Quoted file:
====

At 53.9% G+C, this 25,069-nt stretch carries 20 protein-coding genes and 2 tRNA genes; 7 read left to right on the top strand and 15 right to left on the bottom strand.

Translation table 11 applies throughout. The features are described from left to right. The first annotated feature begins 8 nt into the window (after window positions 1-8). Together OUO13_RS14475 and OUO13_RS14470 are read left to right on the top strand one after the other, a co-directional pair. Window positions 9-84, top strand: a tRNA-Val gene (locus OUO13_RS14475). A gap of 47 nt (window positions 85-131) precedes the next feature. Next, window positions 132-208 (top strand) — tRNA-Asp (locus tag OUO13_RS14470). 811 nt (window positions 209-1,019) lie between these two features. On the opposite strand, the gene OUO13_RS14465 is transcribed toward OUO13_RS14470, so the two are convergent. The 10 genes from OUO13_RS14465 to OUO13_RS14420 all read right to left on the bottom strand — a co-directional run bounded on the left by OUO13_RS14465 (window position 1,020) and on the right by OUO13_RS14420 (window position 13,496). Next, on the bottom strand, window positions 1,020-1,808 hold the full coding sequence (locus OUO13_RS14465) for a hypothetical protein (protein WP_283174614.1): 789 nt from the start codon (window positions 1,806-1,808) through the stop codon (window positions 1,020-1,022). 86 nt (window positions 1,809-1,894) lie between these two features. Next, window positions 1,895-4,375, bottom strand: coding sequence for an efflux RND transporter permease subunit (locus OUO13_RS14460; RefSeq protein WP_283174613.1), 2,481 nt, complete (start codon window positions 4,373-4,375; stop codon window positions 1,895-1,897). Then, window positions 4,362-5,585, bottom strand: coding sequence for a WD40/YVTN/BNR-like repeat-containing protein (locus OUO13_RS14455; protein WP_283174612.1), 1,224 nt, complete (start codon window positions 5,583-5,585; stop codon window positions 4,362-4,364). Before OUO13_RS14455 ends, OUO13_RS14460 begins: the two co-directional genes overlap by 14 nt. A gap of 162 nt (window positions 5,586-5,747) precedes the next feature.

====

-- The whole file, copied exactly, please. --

At 53.9% G+C, this 25,069-nt stretch carries 20 protein-coding genes and 2 tRNA genes; 7 read left to right on the top strand and 15 right to left on the bottom strand.

Translation table 11 applies throughout. The features are described from left to right. The first annotated feature begins 8 nt into the window (after window positions 1-8). Together OUO13_RS14475 and OUO13_RS14470 are read left to right on the top strand one after the other, a co-directional pair. Window positions 9-84, top strand: a tRNA-Val gene (locus OUO13_RS14475). A gap of 47 nt (window positions 85-131) precedes the next feature. Next, window positions 132-208 (top strand) — tRNA-Asp (locus tag OUO13_RS14470). 811 nt (window positions 209-1,019) lie between these two features. On the opposite strand, the gene OUO13_RS14465 is transcribed toward OUO13_RS14470, so the two are convergent. The 10 genes from OUO13_RS14465 to OUO13_RS14420 all read right to left on the bottom strand — a co-directional run bounded on the left by OUO13_RS14465 (window position 1,020) and on the right by OUO13_RS14420 (window position 13,496). Next, on the bottom strand, window positions 1,020-1,808 hold the full coding sequence (locus OUO13_RS14465) for a hypothetical protein (protein WP_283174614.1): 789 nt from the start codon (window positions 1,806-1,808) through the stop codon (window positions 1,020-1,022). 86 nt (window positions 1,809-1,894) lie between these two features. Next, window positions 1,895-4,375, bottom strand: coding sequence for an efflux RND transporter permease subunit (locus OUO13_RS14460; RefSeq protein WP_283174613.1), 2,481 nt, complete (start codon window positions 4,373-4,375; stop codon window positions 1,895-1,897). Then, window positions 4,362-5,585, bottom strand: coding sequence for a WD40/YVTN/BNR-like repeat-containing protein (locus OUO13_RS14455; protein WP_283174612.1), 1,224 nt, complete (start codon window positions 5,583-5,585; stop codon window positions 4,362-4,364). Before OUO13_RS14455 ends, OUO13_RS14460 begins: the two co-directional genes overlap by 14 nt. A gap of 162 nt (window positions 5,586-5,747) precedes the next feature.